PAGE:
Luis Bunuel: A Life in Letters provides access for the first time to an annotated English-language version of around 750 of the most important and most widely relevant of these letters. Bunuel (1900-1983) came to international attention with his first films, Un Chien Andalou (with Dali, 1929) and L'Age d'Or (1930): two surprisingly avant-garde productions that established his position as the undisputed master of Surrealist filmmaking. He went on to make 30 full-length features in France, the US and Mexico, and consolidated his international reputation with a Palme d'Or for Viridiana in 1961, and an Academy Award in 1973 for The Discreet Charm of the Bourgeoisie. He corresponded with some of the most famous writers, directors, actors and artists of his generation and the list of these correspondents reads like a roll call of major twentieth-century cultural icons: Fellini, Truffaut, Vigo, Aragon, Dali, Unik - and yet none of this material has been accessible outside specialist archives and a very small number of publications in Spanish and French.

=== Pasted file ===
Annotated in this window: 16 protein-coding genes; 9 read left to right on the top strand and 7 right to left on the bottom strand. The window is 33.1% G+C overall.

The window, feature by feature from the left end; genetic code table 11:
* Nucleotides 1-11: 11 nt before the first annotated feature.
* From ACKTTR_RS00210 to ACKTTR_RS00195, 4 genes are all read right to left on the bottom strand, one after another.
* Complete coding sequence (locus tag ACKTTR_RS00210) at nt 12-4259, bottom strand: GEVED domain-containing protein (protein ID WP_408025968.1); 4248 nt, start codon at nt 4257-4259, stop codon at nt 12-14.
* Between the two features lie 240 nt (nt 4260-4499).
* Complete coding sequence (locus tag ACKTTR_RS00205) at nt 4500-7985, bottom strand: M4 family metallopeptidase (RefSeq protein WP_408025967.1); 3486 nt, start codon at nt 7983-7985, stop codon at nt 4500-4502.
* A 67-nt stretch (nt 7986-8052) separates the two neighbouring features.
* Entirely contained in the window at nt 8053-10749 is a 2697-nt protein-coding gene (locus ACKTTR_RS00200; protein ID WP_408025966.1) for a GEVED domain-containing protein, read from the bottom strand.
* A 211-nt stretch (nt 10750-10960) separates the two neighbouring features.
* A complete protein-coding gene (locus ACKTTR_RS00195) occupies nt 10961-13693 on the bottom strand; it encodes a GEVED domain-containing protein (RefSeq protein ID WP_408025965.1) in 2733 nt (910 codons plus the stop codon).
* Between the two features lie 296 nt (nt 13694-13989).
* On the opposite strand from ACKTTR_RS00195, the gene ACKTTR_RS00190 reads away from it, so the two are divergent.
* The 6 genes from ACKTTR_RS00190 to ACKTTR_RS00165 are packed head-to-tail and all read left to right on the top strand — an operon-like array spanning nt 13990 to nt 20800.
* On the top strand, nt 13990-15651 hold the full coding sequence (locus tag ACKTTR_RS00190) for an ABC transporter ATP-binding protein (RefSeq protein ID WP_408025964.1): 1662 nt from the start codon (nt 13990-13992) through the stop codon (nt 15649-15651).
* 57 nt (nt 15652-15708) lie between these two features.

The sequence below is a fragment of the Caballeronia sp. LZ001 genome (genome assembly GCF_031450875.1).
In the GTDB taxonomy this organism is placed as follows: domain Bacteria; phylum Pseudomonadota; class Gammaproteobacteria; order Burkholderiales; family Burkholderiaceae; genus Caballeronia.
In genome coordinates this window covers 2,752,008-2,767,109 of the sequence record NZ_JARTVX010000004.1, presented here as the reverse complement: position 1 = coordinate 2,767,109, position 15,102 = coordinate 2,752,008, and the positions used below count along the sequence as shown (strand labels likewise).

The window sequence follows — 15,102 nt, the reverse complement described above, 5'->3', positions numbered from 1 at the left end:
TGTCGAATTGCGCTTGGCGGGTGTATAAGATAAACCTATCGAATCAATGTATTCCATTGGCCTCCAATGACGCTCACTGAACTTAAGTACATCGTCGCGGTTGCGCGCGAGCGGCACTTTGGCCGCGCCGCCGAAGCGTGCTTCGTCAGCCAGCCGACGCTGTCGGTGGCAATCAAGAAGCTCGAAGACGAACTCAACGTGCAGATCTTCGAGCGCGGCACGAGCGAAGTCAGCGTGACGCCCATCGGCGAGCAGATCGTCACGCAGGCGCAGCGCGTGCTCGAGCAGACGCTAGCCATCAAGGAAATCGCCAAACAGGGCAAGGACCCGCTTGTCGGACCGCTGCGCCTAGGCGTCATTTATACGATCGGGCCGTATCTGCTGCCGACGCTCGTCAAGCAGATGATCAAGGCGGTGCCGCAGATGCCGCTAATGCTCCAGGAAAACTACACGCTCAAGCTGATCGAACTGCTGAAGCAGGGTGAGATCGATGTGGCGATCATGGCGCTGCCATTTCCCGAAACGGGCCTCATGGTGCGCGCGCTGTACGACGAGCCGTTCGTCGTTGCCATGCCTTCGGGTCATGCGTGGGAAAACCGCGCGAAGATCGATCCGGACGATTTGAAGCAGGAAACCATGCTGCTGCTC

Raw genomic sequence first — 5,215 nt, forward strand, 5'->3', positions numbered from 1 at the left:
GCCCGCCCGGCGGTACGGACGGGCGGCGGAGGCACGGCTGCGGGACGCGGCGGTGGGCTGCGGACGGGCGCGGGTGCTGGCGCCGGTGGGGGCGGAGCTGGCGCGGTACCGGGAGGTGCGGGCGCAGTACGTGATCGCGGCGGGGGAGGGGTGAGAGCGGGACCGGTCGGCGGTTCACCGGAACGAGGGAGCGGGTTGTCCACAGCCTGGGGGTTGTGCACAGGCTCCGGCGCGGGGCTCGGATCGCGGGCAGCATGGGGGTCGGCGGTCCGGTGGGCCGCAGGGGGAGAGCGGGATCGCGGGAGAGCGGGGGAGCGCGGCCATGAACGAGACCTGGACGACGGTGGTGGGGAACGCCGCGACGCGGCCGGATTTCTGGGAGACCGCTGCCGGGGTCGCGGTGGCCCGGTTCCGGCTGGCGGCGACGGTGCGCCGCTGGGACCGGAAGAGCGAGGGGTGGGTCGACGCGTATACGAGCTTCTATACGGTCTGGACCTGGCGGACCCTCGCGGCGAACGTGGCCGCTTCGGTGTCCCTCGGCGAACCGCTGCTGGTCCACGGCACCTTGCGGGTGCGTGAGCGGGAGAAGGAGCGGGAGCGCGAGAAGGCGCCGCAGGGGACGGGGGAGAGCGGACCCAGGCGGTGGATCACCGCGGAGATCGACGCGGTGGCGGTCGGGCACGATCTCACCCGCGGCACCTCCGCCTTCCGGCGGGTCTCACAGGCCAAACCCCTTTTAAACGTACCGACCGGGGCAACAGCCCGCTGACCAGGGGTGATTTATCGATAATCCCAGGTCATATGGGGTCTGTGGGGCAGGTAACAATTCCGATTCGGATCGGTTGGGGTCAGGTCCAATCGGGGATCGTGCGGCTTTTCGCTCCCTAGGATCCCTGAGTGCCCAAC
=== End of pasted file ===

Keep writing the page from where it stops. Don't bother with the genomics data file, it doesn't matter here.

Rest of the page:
A gift of much-needed Bunueliana, a last lingering visit with one of the 20th century's most lovable and acerbic troublemakers, as he slowly, and with a vast cabal of friends, carves out a singular cinematic highway, against the odds of mass entertainment fashion and commerce. * Sight & Sound * Witty, humorous, revelatory, Bunuel's letters are a rich mine of information on one of the world's greatest film-makers. This superb edition of letters from and to Bunuel will be essential reading for anyone interested in the history of world cinema. * Peter William Evans, Emeritus Professor of Film Studies, Queen Mary University of London, UK * As much an essential companion piece to My Last Sigh as it is to Luis Bunuel's films, this correspondence from the battlefields of Mexican genre cinema, family life, exile, success, Hollywood and the European art house is the unholy grail for all those seeking to unpick the myth from the man. Amongst much else that is as intimate as it is open, these letters communicate Bunuel's wry, amused and bemused reflections, his memories as works-in-progress, and his frequent efforts to set straight twisted records. Garlanded with informative footnotes, this collection is a magnificent testament to the everyday burden and bonhomie of being Bunuel. * Rob Stone, Professor of Film Studies, University of Birmingham, UK *